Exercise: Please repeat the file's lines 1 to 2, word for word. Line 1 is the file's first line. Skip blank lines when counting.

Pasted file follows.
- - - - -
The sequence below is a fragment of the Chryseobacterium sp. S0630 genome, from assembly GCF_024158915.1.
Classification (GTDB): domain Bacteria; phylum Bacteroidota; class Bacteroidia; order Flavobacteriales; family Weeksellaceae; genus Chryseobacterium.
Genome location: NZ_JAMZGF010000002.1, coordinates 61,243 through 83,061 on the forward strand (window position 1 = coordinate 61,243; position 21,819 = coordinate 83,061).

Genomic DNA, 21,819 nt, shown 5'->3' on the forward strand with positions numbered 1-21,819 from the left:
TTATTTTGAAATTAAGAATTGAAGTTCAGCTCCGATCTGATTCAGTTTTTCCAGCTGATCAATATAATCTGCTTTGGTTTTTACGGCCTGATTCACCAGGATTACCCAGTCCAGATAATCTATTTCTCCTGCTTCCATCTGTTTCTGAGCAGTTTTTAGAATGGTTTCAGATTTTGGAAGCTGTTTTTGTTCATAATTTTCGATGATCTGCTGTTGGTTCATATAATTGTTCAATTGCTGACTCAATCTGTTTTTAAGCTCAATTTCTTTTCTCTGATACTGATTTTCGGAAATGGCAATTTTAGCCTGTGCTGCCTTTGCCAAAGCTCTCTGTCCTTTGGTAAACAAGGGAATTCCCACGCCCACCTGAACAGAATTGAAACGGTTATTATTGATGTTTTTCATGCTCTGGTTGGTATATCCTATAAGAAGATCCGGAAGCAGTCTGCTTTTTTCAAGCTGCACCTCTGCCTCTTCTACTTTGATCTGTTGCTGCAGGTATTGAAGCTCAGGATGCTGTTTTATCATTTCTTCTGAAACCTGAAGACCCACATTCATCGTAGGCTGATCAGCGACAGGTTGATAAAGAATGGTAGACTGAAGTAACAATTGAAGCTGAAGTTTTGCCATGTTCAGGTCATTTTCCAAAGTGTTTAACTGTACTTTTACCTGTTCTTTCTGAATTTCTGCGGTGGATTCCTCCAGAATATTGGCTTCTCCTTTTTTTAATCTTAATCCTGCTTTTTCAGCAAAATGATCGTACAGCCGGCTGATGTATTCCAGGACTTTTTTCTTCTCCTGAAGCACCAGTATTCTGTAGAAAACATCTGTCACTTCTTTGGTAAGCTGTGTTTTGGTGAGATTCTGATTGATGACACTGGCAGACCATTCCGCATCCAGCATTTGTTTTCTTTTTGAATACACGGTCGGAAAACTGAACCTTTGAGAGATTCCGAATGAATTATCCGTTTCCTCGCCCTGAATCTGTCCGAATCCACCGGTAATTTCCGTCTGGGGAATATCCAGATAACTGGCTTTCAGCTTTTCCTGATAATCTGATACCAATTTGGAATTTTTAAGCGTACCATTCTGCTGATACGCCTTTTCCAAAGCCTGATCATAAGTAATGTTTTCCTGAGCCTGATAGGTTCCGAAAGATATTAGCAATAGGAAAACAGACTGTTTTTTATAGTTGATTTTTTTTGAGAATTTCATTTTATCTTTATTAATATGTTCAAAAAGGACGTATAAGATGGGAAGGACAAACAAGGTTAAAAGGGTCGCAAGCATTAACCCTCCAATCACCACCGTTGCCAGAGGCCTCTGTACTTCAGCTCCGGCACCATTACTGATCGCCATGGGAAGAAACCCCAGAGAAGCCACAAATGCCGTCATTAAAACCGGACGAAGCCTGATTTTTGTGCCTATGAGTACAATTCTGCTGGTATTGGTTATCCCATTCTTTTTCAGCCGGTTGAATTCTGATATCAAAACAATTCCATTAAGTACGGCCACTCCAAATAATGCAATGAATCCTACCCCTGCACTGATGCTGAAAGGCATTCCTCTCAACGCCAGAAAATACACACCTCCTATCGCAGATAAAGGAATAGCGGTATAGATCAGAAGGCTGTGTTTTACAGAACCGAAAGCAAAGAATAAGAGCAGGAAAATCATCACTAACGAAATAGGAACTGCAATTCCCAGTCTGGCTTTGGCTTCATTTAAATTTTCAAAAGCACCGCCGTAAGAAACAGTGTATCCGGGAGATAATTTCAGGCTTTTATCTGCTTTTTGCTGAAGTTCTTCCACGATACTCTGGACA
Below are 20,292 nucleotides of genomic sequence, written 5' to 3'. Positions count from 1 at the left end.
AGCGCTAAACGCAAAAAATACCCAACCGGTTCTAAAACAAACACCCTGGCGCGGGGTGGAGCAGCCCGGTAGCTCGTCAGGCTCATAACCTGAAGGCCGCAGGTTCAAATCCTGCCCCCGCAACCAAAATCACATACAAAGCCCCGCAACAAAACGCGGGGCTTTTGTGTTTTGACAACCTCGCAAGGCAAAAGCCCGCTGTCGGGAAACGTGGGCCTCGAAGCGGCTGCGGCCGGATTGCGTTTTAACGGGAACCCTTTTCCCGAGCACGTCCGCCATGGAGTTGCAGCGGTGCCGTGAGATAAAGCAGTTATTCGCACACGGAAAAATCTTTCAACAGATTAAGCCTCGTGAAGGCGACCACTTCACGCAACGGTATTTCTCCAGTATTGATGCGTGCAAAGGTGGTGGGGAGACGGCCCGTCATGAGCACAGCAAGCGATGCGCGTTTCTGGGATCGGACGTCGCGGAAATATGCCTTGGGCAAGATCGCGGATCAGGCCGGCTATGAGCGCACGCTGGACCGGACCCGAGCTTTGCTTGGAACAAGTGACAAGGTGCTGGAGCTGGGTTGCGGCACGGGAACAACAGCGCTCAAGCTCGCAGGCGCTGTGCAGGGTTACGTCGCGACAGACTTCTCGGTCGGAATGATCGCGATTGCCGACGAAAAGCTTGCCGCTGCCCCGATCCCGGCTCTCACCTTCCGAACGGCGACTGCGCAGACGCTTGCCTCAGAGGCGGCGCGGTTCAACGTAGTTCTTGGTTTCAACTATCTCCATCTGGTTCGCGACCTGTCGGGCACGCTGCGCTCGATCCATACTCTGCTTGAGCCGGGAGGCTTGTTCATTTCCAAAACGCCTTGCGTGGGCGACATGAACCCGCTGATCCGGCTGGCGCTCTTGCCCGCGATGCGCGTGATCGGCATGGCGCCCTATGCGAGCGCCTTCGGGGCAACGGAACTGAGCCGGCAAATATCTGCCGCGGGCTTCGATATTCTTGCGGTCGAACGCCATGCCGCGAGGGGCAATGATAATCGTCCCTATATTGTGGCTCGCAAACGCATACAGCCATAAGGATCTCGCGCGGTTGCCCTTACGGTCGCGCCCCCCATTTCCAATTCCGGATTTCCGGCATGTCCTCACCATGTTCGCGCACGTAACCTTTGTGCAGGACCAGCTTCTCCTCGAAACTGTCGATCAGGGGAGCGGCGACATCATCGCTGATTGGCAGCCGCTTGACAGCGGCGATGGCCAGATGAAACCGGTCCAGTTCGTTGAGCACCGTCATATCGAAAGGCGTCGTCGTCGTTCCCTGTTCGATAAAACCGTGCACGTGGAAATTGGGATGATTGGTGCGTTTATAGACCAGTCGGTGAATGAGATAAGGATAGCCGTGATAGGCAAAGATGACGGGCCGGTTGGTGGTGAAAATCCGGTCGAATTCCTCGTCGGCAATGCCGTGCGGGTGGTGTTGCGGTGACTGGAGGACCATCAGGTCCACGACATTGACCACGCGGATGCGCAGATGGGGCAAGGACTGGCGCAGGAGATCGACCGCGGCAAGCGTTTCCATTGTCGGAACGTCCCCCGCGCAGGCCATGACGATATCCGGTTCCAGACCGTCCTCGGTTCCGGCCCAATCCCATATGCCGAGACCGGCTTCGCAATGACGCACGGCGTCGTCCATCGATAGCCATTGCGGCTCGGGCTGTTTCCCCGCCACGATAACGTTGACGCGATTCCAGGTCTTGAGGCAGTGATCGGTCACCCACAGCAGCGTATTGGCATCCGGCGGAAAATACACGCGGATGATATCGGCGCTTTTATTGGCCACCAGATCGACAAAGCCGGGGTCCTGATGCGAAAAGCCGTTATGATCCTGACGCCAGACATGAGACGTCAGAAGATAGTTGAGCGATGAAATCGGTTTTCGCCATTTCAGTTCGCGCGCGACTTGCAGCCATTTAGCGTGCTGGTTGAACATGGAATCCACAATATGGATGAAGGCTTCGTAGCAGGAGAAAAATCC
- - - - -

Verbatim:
The sequence below is a fragment of the Chryseobacterium sp. S0630 genome, from assembly GCF_024158915.1.
Classification (GTDB): domain Bacteria; phylum Bacteroidota; class Bacteroidia; order Flavobacteriales; family Weeksellaceae; genus Chryseobacterium.